Monday, October 2, 2017

5: Choong-Jang head crank with thigh kick throw

Source: David Veiras
Traditional forms are often confusing at first glance. But when I first saw Choong-Jang I thought, "This form I get. This looks like a self-defense form." The form has eye pokes, throat strikes, low kicks, strikes with the elbow, strikes with the palm heel, and downward throwing motions. Choong-Jang borrows heavily from the retired form Woo-Nam[1]. Studying differences in the sets might reveal things about the form's design.

In this post I'll provide an application for the set
  • Back stance knifehand guarding block
  • Step and slide forward into back stance side elbow strike
  • Shift into back stance knifehand guarding block
  • Front leg side kick
  • Land turning 180-degrees into cat stance twin palm pressing block
Use the first move as a block (using blocks as blocks; how novel), deflecting an opponent's attack inward. Grab their arm and pull it towards your hip (reaction hand) while striking their ribs with your elbow. The slide is used to increase the strength of the strike and bring you closer to your target. From here we'll add a small hidden move: a shoulder bump, which will force our opponent to lower their head.

Source: One Minute Bunkai
Inner-thigh lift throw from the
Encyclopedia of Taekwon-do
So far so good? Next, use the second knifehand guarding block as a head crank. Grab the opponent's head with the chamber (right hand under, left hand on top), and use the "block" to crank the opponent's head counter-clockwise, from your perspective. (Aside: if you haven't been following, this is a common alternate application for the knifehand guarding block. If you bring your palms in parallel, it's like you are holding a head in between them). To complete the throw, kick out their left thigh with the front leg side kick. Turn 180-degrees and continue to crank their head, eventually pushing it to the floor (twin palm pressing block).

The throw is mechanically similar to Judo's uchi mata (inner-thigh lift throw), which appears in the throwing section of the Encyclopedia of Taekwon-Do (right image). In an uchi mata, the kick is used between the opponent's legs in order to lift up their inner thigh. Also, in modern Judo a skipping side kick, rather than a simply front leg side kick, is used to get more leverage. In Choong-Jang I think the intent is more to kick back the opponent's leg, but if you miss the front thigh then you can turn the technique into an inner-thigh lift throw instead.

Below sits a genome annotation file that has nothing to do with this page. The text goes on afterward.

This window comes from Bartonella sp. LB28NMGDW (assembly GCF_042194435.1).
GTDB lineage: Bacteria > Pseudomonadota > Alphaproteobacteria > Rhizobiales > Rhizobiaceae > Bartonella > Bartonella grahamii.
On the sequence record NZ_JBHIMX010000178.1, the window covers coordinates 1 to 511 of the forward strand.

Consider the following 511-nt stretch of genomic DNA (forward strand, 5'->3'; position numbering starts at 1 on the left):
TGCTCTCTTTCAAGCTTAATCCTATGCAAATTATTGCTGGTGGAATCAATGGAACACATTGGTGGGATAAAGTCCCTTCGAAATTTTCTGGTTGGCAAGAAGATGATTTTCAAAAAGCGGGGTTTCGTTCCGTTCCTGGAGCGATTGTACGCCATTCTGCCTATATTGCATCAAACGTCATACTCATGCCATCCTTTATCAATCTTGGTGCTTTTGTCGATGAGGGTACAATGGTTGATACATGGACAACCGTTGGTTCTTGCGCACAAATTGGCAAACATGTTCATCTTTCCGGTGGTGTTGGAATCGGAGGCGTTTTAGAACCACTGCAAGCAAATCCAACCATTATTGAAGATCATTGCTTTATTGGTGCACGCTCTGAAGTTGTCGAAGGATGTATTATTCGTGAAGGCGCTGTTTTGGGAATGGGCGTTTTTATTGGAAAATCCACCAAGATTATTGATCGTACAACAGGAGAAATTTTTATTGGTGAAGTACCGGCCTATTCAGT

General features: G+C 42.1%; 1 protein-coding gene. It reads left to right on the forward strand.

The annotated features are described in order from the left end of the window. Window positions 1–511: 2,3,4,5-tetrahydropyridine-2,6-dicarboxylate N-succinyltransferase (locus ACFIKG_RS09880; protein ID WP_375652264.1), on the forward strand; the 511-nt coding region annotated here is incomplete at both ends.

Please note that this application can potentially hurt someone's neck. Grabbing your partner's clothes while practicing the throw is safer.

Bonus: Woo-Nam version

This set has changed from its original version in Woo-Nam. In this version, the movements after the side elbow strike[2] are:
  • Bring both fists to the right hip ("cup and saucer" or "small hinge" block), while raising the left leg
  • Left leg side kick to the side
  • Land forward into back stance twin palm pressing block
In this case the throw is just an o soto gari with a head push.[3]
Left: The set from Woo-Nam, performed by C.K. Choi. Source: Byresha Boraiah
Right: An o soto gari throw
O soto gari throws are common in the forms. Perhaps that's why when Choong-Jang was made the set was reworked into a different kind of throw.

[1] The reason Choong-Jang is part asymmetric and part symmetric is that the asymmetric sections are based on Woo-Nam, whereas the symmetric sections are new material added by Kim Bok Man and Woo Jae Lim, who made symmetric forms. Woo-Nam is often referred to as "U-Nam", but according to C.K. Choi this is not the proper pronunciation.

[2] In some performances of Woo-Nam, a front stance upward elbow strike (with the front arm) is used instead. It's hard to say which is the original version, but the intended application seems to be a strike.

[3] The opening set of the original Koryo (a Kukki-taekwondo form) has the same application, except a low X-fist block is used to push down the head.

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